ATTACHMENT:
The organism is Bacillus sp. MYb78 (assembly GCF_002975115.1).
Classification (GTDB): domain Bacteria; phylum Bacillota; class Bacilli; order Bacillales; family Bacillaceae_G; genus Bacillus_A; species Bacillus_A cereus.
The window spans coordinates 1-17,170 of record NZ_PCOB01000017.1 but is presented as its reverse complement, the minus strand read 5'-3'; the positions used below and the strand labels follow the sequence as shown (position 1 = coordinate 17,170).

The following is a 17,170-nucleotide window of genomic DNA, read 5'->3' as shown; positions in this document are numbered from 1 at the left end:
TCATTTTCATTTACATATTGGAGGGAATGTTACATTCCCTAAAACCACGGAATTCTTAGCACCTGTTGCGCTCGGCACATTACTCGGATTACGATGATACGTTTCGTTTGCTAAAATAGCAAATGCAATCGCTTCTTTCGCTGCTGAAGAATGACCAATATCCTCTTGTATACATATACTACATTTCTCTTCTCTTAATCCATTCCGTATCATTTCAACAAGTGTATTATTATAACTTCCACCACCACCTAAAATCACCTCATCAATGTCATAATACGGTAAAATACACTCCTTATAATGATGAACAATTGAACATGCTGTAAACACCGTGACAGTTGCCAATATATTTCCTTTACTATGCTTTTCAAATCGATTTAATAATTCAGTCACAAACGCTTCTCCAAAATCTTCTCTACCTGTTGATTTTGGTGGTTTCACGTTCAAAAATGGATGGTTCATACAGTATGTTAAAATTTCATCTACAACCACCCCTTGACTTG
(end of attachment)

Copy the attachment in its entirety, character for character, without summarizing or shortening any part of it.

The organism is Bacillus sp. MYb78 (assembly GCF_002975115.1).
Classification (GTDB): domain Bacteria; phylum Bacillota; class Bacilli; order Bacillales; family Bacillaceae_G; genus Bacillus_A; species Bacillus_A cereus.
The window spans coordinates 1-17,170 of record NZ_PCOB01000017.1 but is presented as its reverse complement, the minus strand read 5'-3'; the positions used below and the strand labels follow the sequence as shown (position 1 = coordinate 17,170).

The following is a 17,170-nucleotide window of genomic DNA, read 5'->3' as shown; positions in this document are numbered from 1 at the left end:
TCATTTTCATTTACATATTGGAGGGAATGTTACATTCCCTAAAACCACGGAATTCTTAGCACCTGTTGCGCTCGGCACATTACTCGGATTACGATGATACGTTTCGTTTGCTAAAATAGCAAATGCAATCGCTTCTTTCGCTGCTGAAGAATGACCAATATCCTCTTGTATACATATACTACATTTCTCTTCTCTTAATCCATTCCGTATCATTTCAACAAGTGTATTATTATAACTTCCACCACCACCTAAAATCACCTCATCAATGTCATAATACGGTAAAATACACTCCTTATAATGATGAACAATTGAACATGCTGTAAACACCGTGACAGTTGCCAATATATTTCCTTTACTATGCTTTTCAAATCGATTTAATAATTCAGTCACAAACGCTTCTCCAAAATCTTCTCTACCTGTTGATTTTGGTGGTTTCACGTTCAAAAATGGATGGTTCATACAGTATGTTAAAATTTCATCTACAACCACCCCTTGACTTG